Evolution Championship Series
Photo: Robert Paul

This weekend, the Evolution Championship Series returns to Las Vegas for its twentieth outing. This annual event is the biggest and most important fighting game tournament in the world, with over seven thousand attendees planning to brave the boiling Nevada desert and compete for their shot at eternal glory.

The Evo experience has expanded so much that keeping up with festivities can be difficult. Here’s a primer on every game included at Evo 2018, the pros to watch and their backstories, and the biggest questions about each competitive scene that will likely get answered over the weekend.


Dragon Ball FighterZ

  • Developer: Arc System Works
  • Release Date: January 26, 2018
  • Years at Evo: 1
  • Total players: 2575
  • The big question: SonicFox or GO1?

After climbing the ranks in almost every other game he’s touched, Dominique “SonicFox” McLean has found himself on the Dragon Ball FighterZ throne. Players from all walks have adopted the game thanks to its usage of the mega-popular Dragon Ball Z license, but it was SonicFox who eventually clawed his way to the top of the mountain. His biggest challenger has been Goichi “GO1" Kishida, a veteran Japanese competitor more accustomed to niche fighting games like Melty Blood and Aquapazza. What began as a hotly-contested rivalry has become a one-sided feud in SonicFox’s favor.

Advertisement

That said, neither of these players actually won the high-profile Summit of Power invitational last June. Eduardo “HookGangGod” Deno, a relatively new face in the fighting game community, made a clear case for his strength in the international community by taking home the invitational’s top honors. In a game as popular as Dragon Ball FighterZ, challenges can come from all sides, especially when it comes to Japanese heavyweights like Ryo “Dogura” Nozaki, Shoji “Fenritti” Sho, and Ryota “Kazunoko” Inoue. The sheer amount of players taking part in this tournament makes it hard to pick a single favorite, but keep an eye on SonicFox and GO1 as they speed towards the Sunday finals.

Other notable players: Vineeth “ApologyMan” Meka, Jon “dekillsage” Coello, Naoki “moke” Nakayama, Jonathan “Cloud805” Morales, Glyn “Doza” Mendoza, William “Leffen” Hjelte, Reynald Tacsuan, Steve “Supernoon” Carbajal, Juan “BeyondToxin” Contreras, Eddie “brkrdave” Sayles, Derek “Nakkiel” Bruscas, Dawn “Yohosie” Hosie, Chou “superboy” Yamashita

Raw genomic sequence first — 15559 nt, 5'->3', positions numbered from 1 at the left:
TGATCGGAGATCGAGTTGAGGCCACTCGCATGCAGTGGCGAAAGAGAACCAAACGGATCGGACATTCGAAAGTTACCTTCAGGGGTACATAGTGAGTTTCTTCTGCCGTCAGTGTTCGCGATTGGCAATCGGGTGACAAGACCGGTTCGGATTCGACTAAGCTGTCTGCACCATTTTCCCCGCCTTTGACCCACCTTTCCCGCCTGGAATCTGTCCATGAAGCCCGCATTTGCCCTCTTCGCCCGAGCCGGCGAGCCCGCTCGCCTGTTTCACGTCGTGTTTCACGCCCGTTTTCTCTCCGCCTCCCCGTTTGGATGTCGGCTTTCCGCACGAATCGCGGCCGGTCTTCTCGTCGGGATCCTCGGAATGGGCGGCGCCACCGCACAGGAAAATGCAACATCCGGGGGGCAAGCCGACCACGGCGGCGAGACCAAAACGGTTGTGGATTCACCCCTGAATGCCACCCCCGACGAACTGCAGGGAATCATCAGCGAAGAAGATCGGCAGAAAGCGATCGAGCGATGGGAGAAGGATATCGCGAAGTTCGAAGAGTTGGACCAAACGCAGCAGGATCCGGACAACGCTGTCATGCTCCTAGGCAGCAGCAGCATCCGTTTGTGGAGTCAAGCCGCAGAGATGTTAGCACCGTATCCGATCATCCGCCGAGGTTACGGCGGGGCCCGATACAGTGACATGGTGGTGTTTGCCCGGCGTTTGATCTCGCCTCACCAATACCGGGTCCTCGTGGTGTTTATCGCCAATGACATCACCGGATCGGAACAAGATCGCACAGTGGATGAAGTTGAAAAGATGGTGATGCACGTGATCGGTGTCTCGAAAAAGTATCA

Advertisement

Street Fighter V

  • Developer: Capcom
  • Release Date: February 16, 2016
  • Years at Evo: 3
  • Total players: 2484
  • The big question: Can anyone stop the Cammy players?

Every season, one particular Street Fighter V character proves to be an issue in high-level competition. Chun-Li and Nash started out as the strongest characters in the cast (as seen by Evo 2016’s finals bracket), but players soon gravitated towards Guile, Akuma, Balrog, and Abigail as the roster expanded and balance-adjusting patches were released. This season, only one character has become a fixation: Cammy.

Advertisement

Over the past few months, Cammy players have dominated Street Fighter V competitions, including Geon “NL” Sim, Zhuojun “Xiaohai” Zeng, Ryota “Kazunoko” Inoue, Naoki “moke” Nakayama, and Hyung-suk “Verloren” Gong. Cammy’s not necessarily overpowered, and her chances are no doubt helped by the general strength of the players who use her, but the emerging Cammy tactics will definitely ruin some players’ standings this weekend.

Other notable players: Atsushi Fujimura, Seon-woo “Infiltration” Lee, Hajime “Tokido” Taniguchi, Daigo Umehara, Du “NuckleDu” Dang, Justin Wong, Kun Xian Ho, Arman “Phenom” Hanjani, Naoto Sako, Li-wei “Oil King” Lin, Keita “Fuudo” Ai, Benjamin “Problem X” Simon, Masato “Bonchan” Takahashi, Naoki “Nemo” Nemoto, Saul “MenaRD” Mena, Yusuke Momochi, Ryo “Dogura” Nozaki, Kanamori “gachikun” Tsunehiro


Advertisement

Tekken 7